The writer is a commentator on finance and economics and former global head of asset allocation at Columbia Threadneedle Investments
The number £1.5tn is big — at least in a UK context. It is 40 per cent of the UK institutional asset management market, two-thirds of gross domestic product and about the size of the government’s total debt, after stripping out bonds held by the Bank of England.
This is the quantum of liabilities held by UK pension funds that have been hedged with so-called Liability Driven Investment trades, according to the asset management trade body The Investment Association.
LDI is big business, having more than tripled in size over the past decade, and the reason is simple — it helps funds manage the risks in meeting their pension promises for members, partly through derivatives.
But now funds are facing calls from counterparties to put up collateral to fund those trades. The sums are potentially huge and asset sales to meet the calls could have a knock-on effect to markets such as equities.
For the past 25 years, the fall and fall in long-dated bond yields has delivered a costly headwind to pension funds. Thousands of firms that sponsor defined benefit pension schemes — typically now closed to new entrants — have seen the accounting value of their liabilities soar. When bond yields fall, the present value of those future liabilities is discounted at a lower rate.
The Pensions Regulator estimates that every 0.1 percentage point fall in UK gilt yields increases a conservative measure of UK scheme liabilities by £23.7bn. In the decade to December 2020, long-dated, 25-year gilt yields fell by more than 3.5 percentage points and scheme liabilities increased by £960bn (about 40 per cent of GDP).
Pension schemes can’t control wild swings in their liabilities’ value. But they are not completely helpless. They can invest their assets so that they become relatively indifferent to bond market gyrations, and this is where LDI comes in.
As bond prices determine the valuation of pension liabilities, moving pension assets into bonds will effectively hedge the volatility of liabilities. The problem is that few pension schemes are well-funded enough to make this trade. Instead, schemes invest a portion of their assets in liability-matching bonds and a portion in growth assets — corporate credit, equities, property. They then hedge the risks of that strategy with derivatives, using bond assets as collateral.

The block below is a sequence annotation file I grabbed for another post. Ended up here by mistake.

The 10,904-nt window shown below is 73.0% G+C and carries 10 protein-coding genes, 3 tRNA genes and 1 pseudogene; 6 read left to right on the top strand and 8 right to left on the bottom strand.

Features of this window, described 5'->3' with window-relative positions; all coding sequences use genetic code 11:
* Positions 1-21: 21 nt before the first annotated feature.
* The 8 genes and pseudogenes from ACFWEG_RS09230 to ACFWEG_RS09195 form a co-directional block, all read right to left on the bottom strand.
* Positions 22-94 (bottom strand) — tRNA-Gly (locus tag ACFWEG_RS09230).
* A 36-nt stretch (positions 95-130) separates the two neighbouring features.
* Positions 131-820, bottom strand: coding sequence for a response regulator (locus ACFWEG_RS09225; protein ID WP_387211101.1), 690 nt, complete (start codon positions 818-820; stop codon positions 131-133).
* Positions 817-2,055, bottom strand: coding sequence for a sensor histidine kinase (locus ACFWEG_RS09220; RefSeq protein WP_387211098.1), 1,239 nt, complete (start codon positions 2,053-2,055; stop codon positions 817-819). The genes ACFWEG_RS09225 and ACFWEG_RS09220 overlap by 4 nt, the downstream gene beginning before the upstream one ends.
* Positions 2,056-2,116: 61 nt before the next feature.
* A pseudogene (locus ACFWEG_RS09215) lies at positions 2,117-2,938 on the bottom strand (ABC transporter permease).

The hope is that growth assets will deliver decent returns and make them fully funded while the derivatives will desensitise them to future interest rate swings. The results have been good, but have also left pension funds as counterparties to enormous quantities of leverage in the financial system.
Despite £1.5tn invested in LDI strategies, UK pension funds remain under-hedged. As such, while the rise over recent months in yields on long-dated bonds has been awful news for return-seeking holders of them, it is great news for pension scheme funding.
Since the end of 2020, long gilt yields have increased by 1.7 percentage points, helping to take a third of UK DB pension schemes from deficit to surplus. The UK’s Pension Protection Fund has estimated that system-wide pension funding has improved by £350bn over that time.
But accompanying this rise in yields are large losses and collateral calls for schemes engaging in leveraged LDI derivative trades. How large? An upper-end estimate, if LDI was implemented entirely through derivatives, would be a collateral call of over £380bn — but in truth we don’t know the precise mix of bonds and derivatives deployed.
To be clear, this was the plan: losses should match declining scheme liability values. As such, funding ratios should be unaffected. Furthermore, schemes engaging in LDI will have stress-tested rising yield environments and have collateral suitably sized to withstand such a shock. However, bond yields have risen more than standard stress tests envisaged — largely or entirely wiping out scheme collateral buffers. Those schemes with depleted excess collateral buffers now face decisions as to how and when they will restore them.
Does this matter? LDI managers claim that their activities pose no systemic risk, and I read the Bank of England financial policy committee’s silence as agreement. But UK pension funds are collectively very large derivative counterparties and they move together.
Scheme collateral buffers have been markedly depleted across the board and require rebuilding; this can only realistically happen by selling growth assets like corporate debt, equities and property. So, while rising yields are good news for pension scheme funding levels, they look a likely catalyst for a further liquidation of risky assets.